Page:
Overall and overwhelmingly, the police across the nation are the best of the citizenry. They sacrifice their safety to bring a certainty to yours. Without police like American police, there’s no America. Not as we’ve come to know it.

That’s what gets me about the anti-police attitude so common now. What, you want anarchy?

Despite the fake and misplaced rage about criminals dying at the hands of the police they attacked, there is truth to the observation that police forces are too militarized. And too many police officers are quick to escalate situations to satiate an ego in need of control. These aren’t secrets and these are issues the left and the right agree on. It’s going to get resolved professionally through the political process.

The blips on the radar screen that get our attention most are momentary deviations from the standard behavior of nearly all police officers. The extremely high standard of care that the police in every community bring to all of us is second to none.

So, how any American identifies the police as the bad guys is beyond me. It’s a sign of deep cultural decay and failure. It’s time that stopped.

The personal cost of political correctness

Political correctness is a political and social orthodoxy whose adherents behave like caricatures of religious zombies.

Having captured government schools, academia, and the mainstream media, PC constantly reinforces a seamless far-Left brainwashing from most Americans’ earliest memories through their college education and into adulthood.  Constantly told that they are correct on the laundry list of PC issues, questioning, even contemplating an alternative, is impossible.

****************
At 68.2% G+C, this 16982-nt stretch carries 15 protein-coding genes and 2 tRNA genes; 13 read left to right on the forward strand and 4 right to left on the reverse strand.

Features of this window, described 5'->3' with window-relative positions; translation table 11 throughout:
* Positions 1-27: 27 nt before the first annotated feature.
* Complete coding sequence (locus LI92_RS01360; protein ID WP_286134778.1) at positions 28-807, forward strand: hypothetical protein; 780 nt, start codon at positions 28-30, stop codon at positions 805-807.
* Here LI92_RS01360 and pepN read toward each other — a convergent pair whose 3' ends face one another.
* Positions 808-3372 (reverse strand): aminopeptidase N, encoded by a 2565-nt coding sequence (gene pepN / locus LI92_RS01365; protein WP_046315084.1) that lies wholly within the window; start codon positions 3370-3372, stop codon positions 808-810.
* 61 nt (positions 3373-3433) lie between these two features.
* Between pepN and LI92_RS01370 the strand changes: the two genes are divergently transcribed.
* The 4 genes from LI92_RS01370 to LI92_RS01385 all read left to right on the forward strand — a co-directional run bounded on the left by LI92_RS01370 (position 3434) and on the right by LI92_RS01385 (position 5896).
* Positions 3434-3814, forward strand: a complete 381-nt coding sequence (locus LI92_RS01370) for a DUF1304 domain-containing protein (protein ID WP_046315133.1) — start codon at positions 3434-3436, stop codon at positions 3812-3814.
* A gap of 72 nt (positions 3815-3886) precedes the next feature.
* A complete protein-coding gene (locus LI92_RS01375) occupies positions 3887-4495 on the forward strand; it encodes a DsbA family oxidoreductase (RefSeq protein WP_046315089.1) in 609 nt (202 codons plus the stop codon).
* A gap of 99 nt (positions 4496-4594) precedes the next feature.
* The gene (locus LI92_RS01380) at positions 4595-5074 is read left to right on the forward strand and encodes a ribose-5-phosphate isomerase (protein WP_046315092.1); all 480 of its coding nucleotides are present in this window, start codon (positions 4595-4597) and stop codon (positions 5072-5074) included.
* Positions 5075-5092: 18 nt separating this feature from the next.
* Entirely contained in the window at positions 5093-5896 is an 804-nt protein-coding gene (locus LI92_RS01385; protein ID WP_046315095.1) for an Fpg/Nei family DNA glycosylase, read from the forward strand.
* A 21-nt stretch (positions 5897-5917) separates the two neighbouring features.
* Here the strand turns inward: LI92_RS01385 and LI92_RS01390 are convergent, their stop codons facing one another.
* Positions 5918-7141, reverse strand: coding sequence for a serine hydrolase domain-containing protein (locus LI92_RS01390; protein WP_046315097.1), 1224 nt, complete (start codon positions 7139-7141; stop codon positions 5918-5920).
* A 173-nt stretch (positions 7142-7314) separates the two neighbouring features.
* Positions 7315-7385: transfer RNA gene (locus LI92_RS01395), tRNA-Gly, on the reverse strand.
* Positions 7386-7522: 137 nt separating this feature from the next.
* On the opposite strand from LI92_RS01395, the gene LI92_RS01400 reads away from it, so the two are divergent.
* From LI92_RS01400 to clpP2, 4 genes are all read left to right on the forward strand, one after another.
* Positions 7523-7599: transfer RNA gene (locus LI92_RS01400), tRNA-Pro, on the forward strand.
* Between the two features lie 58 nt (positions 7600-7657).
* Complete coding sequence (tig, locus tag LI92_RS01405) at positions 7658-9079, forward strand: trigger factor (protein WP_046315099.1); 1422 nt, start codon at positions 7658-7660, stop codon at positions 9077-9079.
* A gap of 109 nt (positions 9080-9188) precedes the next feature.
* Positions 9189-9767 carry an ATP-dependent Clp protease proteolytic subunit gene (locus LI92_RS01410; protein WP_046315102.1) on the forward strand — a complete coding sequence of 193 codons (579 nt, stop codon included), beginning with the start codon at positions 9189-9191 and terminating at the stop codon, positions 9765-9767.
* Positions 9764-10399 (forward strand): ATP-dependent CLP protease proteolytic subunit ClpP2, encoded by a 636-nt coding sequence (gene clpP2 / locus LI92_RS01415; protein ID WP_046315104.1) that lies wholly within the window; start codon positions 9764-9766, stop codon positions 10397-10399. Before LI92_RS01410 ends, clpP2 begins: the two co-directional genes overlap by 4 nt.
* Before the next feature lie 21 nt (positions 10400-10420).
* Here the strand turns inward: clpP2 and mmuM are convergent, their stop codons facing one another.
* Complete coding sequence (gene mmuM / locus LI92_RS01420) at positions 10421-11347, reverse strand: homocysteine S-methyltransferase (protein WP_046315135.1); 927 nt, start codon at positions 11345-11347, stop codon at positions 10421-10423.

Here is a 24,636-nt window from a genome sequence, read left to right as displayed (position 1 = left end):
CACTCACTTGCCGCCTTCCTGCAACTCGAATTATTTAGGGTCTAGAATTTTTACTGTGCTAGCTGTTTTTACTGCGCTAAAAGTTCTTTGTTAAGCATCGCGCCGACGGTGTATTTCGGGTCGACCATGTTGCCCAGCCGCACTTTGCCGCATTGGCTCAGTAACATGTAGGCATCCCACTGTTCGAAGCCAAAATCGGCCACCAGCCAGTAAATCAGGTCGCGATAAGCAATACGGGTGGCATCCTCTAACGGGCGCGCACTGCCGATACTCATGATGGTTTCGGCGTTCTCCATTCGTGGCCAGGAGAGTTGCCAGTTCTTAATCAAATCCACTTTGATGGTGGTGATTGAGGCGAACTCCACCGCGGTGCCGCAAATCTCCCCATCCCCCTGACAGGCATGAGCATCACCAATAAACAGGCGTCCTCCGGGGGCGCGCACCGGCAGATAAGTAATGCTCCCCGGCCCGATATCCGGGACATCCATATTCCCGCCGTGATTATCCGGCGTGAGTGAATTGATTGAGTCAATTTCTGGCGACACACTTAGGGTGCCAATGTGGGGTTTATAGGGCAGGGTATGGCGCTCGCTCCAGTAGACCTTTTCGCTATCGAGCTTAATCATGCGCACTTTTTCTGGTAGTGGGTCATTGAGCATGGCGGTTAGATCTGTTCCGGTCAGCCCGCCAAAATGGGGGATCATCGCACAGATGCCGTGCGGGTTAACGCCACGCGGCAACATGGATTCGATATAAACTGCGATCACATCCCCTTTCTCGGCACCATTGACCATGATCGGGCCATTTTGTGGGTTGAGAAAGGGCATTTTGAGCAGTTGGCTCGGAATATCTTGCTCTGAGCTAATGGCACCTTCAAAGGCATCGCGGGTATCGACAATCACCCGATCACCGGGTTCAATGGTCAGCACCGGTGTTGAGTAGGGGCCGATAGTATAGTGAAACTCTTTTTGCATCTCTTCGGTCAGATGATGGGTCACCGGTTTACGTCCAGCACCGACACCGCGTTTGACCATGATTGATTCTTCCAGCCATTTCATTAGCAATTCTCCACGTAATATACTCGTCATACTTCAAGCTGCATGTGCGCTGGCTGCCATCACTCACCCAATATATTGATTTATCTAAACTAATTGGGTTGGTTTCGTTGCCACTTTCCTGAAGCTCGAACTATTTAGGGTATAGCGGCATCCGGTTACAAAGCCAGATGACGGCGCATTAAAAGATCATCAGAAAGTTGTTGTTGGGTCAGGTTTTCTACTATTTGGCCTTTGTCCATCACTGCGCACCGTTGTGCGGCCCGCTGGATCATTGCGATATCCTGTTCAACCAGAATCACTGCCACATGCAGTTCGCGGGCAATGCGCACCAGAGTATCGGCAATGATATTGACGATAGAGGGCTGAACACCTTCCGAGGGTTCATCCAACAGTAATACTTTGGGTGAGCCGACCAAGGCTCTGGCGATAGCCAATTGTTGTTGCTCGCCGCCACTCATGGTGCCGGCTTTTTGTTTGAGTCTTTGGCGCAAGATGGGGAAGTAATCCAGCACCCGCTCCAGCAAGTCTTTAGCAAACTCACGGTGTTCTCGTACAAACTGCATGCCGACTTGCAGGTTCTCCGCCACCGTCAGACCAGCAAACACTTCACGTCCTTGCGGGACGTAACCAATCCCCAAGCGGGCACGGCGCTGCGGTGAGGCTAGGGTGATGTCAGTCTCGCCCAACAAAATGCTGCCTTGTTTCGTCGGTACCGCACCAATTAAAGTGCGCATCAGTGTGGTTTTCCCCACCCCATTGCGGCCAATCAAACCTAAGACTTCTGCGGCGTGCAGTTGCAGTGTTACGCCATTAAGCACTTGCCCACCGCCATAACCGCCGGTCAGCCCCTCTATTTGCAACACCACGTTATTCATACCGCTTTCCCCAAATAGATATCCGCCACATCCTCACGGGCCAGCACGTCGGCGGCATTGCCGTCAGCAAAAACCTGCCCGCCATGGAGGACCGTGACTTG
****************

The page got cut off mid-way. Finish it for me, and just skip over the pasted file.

Rigid, inflexible, out of the mainstream, followers of political correctness can inflict tremendous damage not just through failed laws and policies, like ObamaCare, the “War on Coal,” and “global warming,” but also through an inability to communicate with people who don’t share the same beliefs.

Unable or unwilling to share ideas, to have what philosopher Martin Buber called the I-Thou cross pollination and consideration of ideas, PC people have become both political Brown Shirts and personal martyrs.

Because the PC cause is so just, in its totality, no deviation is acceptable. Because no deviation is acceptable, no friendliness with other humans who are deviating from PC is acceptable. This has deeply personal consequences for old friends and families alike. PC is like old religion: Step out of line, burn at the stake.  End of friendship, painfully strained relationships, hard feelings, rejection, loss of meaning and special value. Not good.

But because PC followers are “tolerant,” ha-ha, their intolerance is justified.

So many of my friends and acquaintances have experienced corrosive and destructive PC both in their professional and personal lives that I cannot keep count. But if I can’t keep count, I can keep a general running tab. The body count is getting higher, the PC Brown Shirts commit cruelty after cruelty, and then they turn around and claim martyrdom when they are challenged or when they hurt someone.